Madoff’s conversation with Walters comes as the first of three media volleys in three days featuring the notorious Ponzi schemer, who is now doing 150 years in prison.
His wife Ruth Madoff is set to speak to CBS’ “60 Minutes” on Sunday and NBC’s “Today” on Monday, which left the third major TV network scrambling for a comparable sensational story. Madoff, however, did not appear on ABC’s “Good Morning America” in person, however, because cameras are not allowed in prison. Instead, Walters interviewed Madoff the old fashioned way, with pen and paper as the only allowed props in the medium security facility where he will doubtless spend the rest of his life.
Madoff was reportedly wearing the standard prison garb - Khaki pants, khaki short-sleeved shirt with white buttons, non-descript black sneakers with Velcro closures. As he sat across from Walters during a two-hour conversation at the Federal Correction Complex at Butler, N.C., on Oct. 14, Madoff often seemed to be trying as much as possible no to feel too much pain.
He certainly has occasion to grieve. Besides ruining many people’s lives by squandering their life savings in his investment fraud scheme, Madoff’s personal life has been beset by tragedy in the wake of the scandal. His sons stopped speaking to him, and one of them, Mark, committed suicide in 2010 on the anniversary of Madoff’s arrest.
Though he says he "can live with" the anger of people he defrauded out of billions of dollars and he is adjusting to the rhythms of life in prison, he is troubled by anger and turmoil within his own family. "Not seeing my family and knowing they hate me" is the worst thing about being in prison, he said. "I betrayed them."
He also said he is sorry to have caused pain and infamy to his grandchildren.
Madoff says he passes the time in prison by reading. He has just finished a book about, appropriately enough, Wall Street robber barons. He makes about $170 a month on various prison jobs. Based on his own account, it would seem that prison is a deliverance from the years of stress and fear under which he lived as he anticipated being discovered. As such, it may be ill-fitting to call his sentence a punishment, exactly. "I feel safer here than outside," Madoff said. "Days go by. I have people to talk to and no decisions to make. ... I know that I will die in prison. I lived the last 20 years of my life in fear. Now I have no fear -- nothing to think about because I'm no longer in control of my own life."
Though Madoff has made friends with fellow inmates, it is a paltry consolation when he is not in contact with his own family. His wife Ruth has ceased visiting and communicating with him shortly after their son Mark’s suicide. Mark’s widow, Stephanie Madoff Mack, has told ABC News she holds Bernie Madoff responsible for her son's death and, said that "I'd spit in his face" if she ever saw him again.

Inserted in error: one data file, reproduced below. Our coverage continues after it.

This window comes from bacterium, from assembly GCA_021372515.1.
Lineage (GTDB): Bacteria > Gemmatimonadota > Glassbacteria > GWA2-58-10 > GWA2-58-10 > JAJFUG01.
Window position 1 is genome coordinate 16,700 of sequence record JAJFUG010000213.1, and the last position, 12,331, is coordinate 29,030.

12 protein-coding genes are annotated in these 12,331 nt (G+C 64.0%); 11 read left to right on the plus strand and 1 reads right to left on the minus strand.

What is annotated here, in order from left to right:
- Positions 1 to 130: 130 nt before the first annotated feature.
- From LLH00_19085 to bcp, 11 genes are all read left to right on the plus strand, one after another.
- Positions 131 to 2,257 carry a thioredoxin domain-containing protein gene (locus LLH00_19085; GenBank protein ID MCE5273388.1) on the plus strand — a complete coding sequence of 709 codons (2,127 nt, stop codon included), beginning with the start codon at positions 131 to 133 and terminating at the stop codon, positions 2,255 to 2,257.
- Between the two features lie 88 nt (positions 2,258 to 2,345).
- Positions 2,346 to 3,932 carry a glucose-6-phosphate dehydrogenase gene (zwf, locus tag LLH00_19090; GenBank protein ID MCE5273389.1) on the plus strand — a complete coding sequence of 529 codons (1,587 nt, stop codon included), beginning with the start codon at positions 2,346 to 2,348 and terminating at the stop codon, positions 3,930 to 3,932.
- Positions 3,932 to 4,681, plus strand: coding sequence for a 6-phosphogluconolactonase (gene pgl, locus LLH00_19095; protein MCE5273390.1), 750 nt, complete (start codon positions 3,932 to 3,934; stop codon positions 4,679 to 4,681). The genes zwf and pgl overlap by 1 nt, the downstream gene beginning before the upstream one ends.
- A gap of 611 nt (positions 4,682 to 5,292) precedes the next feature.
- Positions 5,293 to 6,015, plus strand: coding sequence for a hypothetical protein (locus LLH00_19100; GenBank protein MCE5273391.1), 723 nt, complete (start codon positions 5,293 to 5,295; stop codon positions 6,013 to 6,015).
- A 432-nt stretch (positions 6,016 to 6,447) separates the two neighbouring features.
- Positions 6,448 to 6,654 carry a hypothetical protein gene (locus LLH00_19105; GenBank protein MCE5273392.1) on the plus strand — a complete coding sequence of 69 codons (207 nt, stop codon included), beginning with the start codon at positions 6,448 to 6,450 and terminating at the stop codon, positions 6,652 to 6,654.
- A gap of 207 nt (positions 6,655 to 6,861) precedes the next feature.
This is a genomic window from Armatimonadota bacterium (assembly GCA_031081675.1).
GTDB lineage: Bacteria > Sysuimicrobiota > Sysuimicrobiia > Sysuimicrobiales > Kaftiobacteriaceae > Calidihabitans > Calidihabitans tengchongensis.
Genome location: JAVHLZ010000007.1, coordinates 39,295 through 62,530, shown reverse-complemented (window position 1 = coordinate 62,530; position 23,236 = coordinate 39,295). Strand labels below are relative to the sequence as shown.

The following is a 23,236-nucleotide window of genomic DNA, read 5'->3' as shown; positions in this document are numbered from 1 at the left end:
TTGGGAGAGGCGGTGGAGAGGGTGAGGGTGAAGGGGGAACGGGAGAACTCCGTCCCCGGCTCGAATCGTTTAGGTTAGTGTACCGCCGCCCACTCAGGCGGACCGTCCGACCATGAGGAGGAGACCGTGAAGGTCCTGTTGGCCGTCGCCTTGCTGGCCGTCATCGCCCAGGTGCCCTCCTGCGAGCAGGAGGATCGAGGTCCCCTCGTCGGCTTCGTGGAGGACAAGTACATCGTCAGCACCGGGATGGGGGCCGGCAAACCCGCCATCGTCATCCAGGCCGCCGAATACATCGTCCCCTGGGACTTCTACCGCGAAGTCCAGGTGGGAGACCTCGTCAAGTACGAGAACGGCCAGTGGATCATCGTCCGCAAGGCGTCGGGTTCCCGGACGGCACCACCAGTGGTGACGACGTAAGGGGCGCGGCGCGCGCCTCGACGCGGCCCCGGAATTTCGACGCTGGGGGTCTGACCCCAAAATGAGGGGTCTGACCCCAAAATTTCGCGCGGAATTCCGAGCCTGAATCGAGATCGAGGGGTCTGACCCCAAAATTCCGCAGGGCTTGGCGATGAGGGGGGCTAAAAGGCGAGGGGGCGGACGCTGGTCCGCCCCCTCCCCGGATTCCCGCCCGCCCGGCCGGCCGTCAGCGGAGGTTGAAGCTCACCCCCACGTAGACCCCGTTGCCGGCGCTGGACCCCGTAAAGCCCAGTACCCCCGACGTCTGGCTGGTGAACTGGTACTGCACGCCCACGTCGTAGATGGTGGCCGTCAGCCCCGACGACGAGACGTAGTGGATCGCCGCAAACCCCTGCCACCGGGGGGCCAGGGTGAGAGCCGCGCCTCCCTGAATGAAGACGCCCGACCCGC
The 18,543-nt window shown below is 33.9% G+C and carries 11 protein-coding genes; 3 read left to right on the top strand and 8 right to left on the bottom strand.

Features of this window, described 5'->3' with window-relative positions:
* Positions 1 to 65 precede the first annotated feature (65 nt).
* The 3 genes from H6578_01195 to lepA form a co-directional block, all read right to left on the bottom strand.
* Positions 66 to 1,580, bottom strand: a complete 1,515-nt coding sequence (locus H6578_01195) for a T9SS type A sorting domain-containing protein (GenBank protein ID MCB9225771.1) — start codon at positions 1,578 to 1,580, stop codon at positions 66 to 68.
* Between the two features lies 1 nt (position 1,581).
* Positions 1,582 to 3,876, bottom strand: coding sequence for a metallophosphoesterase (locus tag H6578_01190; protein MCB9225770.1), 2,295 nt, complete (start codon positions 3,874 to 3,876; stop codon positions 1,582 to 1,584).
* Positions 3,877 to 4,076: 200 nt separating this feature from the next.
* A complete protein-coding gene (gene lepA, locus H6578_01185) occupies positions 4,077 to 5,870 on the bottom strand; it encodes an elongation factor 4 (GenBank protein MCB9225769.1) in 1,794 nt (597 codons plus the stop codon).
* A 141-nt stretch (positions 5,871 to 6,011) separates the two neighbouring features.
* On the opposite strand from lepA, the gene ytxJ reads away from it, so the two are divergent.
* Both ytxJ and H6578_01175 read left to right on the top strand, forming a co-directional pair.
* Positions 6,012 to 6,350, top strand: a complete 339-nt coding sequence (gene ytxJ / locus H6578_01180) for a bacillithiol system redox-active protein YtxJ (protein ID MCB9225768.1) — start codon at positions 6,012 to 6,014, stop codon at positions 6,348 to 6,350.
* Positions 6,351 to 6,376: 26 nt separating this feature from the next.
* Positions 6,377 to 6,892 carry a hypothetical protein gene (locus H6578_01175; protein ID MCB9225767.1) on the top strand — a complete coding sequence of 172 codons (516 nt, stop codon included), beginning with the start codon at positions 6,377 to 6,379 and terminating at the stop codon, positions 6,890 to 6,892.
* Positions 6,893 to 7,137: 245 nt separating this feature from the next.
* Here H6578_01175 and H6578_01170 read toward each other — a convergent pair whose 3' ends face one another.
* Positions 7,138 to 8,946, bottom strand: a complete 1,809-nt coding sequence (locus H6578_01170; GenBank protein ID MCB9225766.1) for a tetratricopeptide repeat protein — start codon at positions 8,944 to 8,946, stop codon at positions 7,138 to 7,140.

Ruth used to visit him every week before Mark’s death, and they spoke by telephone daily. In order to visit Butner, N.C., Ruth Madoff would drive 12 hours alone, stay at a motel overnight and drive 12 hours back to Florida, which was not an easy feat for a person who is over 70. After Mark’s suicide, Ruth asked Madoff to “let her go,” which Madoff understood.
Ruth not communicating is the hardest thing," he added. "Ruth doesn't hate me. She has no-one. It's not fair to her. She lost her first son. ... She is a devoted wife and didn't care about the money."
In his interview with Walters, he repeatedly admitted his guilt in the crimes for which he was convicted but seemed less emotionally troubled by that fact. "I understand why clients hate me," he said. "The gravy train is over. I can live with that… The average person thinks I robbed widows and orphans," he added. "I made wealthy people wealthier," he said.
Affected institutions included the Stony Brook Foundation, the James Harris Simons family foundation, Kentucky University, the Women's Zionist Organization of America, the Elie Wiesel Foundation and Steven Spielberg's Wunderkinder Foundation. Jewish federations and hospitals have lost millions of dollars, forcing some organizations to close. The Lappin Foundation was temporarily forced to halt operations because it had invested its entire $8 million endowment with Madoff.
The size of the fraud was often stated as $65 billion early in the investigation, but former SEC Chairman Harvey Pitt estimated the actual net fraud to be between $10 and $17 billion. Erin Arvedlund, who publicly questioned Bernie Madoff's reported investment performance in 2001, stated that the actual amount of the fraud might never be known, but was likely between $12 and $20 billion.
Bernie Madoff is no longer on suicide watch, but had suicidal thoughts for years after his botched suicide pact with Ruth on Christmas Eve 2008. They both attempted to kill themselves with sleeping pills but did not have enough to ingest a lethal dose.
Watch Barbara Walters recount what Madoff said to Robin Roberts (as the prison Bernie Madoff is in does not allow cameras):
Image Source: Wikimedia Commons